They are driven by a pervasive and dangerous ideology that I call “solutionism”: an intellectual pathology that recognizes problems as problems based on just one criterion: whether they are “solvable” with a nice and clean technological solution at our disposal.
– Evgeny Morozov, via the New York Times.
This is a familiar theme and one that I’ve resonated with for some time now. When a “happiness sharing app” can get over $1 million to expand essentially yet another photo sharing platform, it’s not clear that these are even first-world problems these startups are trying to solve.
The criticism and snarkiness comes pretty easily, but there is something to be said about technology’s ability to make lives easier over the long haul, even if the immediate focus is on the 1% of the world who can afford the latest and greatest. With hardware cheapening over time and software looking for new markets to conquer, technology at scale has a tendency to tickle down to less first world countries and touch the global populace in some form.
Cell phones are the canonical example of a first world product that has made its way around the world; all signs point to the smartphone evolution in doing the same, and in so bringing modern computing to areas of the world that may have never been able to afford a computer. Facebook’s start as an exclusive network at Harvard was about as elitist as you can get – but now it claims market share in the poorest countries and has brought communication in a way that the wider internet could not.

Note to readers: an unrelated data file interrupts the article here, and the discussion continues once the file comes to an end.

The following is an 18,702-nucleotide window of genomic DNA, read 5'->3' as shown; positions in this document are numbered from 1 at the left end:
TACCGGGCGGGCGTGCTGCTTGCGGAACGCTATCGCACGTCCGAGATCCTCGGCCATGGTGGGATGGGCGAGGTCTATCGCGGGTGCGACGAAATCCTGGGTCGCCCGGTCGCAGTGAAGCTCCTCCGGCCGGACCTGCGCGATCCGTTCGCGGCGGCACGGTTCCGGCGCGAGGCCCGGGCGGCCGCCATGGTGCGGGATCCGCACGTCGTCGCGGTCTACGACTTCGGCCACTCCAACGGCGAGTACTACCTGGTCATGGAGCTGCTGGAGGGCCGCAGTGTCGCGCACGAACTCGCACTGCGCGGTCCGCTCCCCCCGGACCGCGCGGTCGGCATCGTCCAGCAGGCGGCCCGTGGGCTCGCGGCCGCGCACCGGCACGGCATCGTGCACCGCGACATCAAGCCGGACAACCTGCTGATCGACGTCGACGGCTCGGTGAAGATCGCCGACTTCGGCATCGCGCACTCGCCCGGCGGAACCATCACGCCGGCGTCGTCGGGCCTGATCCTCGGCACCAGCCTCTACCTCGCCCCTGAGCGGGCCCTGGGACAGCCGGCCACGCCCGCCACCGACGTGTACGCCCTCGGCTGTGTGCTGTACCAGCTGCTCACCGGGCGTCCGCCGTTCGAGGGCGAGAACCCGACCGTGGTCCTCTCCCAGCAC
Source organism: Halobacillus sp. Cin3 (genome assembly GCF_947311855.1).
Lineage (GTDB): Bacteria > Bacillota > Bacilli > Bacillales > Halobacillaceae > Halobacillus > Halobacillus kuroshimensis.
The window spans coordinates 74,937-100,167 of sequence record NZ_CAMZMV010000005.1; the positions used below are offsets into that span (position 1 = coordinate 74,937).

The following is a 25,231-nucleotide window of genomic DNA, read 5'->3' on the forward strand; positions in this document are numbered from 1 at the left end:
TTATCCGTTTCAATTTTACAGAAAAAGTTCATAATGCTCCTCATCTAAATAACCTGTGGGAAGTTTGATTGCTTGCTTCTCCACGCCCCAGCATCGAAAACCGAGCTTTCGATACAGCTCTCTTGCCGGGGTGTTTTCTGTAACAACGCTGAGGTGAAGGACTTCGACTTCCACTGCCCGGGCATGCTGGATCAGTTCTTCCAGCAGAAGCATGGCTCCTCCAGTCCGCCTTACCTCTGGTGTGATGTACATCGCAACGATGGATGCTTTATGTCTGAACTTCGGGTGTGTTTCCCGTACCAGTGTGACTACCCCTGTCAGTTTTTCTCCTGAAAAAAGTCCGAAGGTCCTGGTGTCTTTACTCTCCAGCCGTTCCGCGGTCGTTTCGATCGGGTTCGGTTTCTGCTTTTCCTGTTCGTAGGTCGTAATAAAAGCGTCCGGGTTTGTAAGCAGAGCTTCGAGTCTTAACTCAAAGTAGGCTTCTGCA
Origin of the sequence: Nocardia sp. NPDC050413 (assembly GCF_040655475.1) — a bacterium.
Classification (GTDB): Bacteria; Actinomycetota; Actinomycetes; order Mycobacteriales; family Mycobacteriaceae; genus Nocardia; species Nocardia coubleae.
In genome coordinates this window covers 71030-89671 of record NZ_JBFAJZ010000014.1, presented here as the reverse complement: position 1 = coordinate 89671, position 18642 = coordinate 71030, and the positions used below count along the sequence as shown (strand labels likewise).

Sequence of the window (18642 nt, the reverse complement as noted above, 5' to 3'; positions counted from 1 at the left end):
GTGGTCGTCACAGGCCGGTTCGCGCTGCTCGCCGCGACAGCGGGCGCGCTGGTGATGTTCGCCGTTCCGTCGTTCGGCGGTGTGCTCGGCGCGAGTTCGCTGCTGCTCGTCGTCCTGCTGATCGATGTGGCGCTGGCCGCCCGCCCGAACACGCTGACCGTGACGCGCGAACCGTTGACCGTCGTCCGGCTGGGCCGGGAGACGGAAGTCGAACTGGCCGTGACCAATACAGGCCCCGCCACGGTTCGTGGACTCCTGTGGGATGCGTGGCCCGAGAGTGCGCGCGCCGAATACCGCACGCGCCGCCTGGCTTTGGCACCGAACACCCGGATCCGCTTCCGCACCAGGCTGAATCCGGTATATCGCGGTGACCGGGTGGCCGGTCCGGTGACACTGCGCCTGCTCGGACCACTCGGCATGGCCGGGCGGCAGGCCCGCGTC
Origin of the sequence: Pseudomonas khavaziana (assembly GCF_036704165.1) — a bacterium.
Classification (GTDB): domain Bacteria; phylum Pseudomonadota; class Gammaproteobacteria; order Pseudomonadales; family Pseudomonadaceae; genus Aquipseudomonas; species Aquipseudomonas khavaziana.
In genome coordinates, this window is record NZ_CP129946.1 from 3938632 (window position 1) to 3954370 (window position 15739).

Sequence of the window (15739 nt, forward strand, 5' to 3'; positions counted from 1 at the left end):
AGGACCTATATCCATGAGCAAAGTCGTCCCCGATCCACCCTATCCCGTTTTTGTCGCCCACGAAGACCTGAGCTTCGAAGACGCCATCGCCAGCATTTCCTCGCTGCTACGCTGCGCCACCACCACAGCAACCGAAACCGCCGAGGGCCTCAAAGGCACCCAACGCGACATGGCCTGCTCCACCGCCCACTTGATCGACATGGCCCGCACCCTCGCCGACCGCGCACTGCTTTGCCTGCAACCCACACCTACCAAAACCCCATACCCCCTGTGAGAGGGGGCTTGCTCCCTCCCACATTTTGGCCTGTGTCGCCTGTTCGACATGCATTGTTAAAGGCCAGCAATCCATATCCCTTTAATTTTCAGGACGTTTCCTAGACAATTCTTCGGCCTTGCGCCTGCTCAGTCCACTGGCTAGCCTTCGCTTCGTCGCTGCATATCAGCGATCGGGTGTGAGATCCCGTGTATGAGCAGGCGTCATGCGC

Of course, the eventual commoditization of neat technology does not excuse a lot of the pointlessness and superfluousness that exists in the silicon valley bubble, and there’s little excuse other than to reaffirm the statistic that the vast majority of these startups and their cute apps won’t survive long enough to engage in any sort of tail usage. Let’s be honest and admit that most are in it for the money, that we in the first world have a lot of trouble relating to problems not of our environment and surroundings, and that even if we were sympathetic to more global issues, we wouldn’t have the faintest idea on how to build a sustainable business out of solving them.
So it may be okay to use and root for that huge company to continue to succeed; their global footprint is the long tail of technological advancement that would have the impact that we ourselves cannot provide.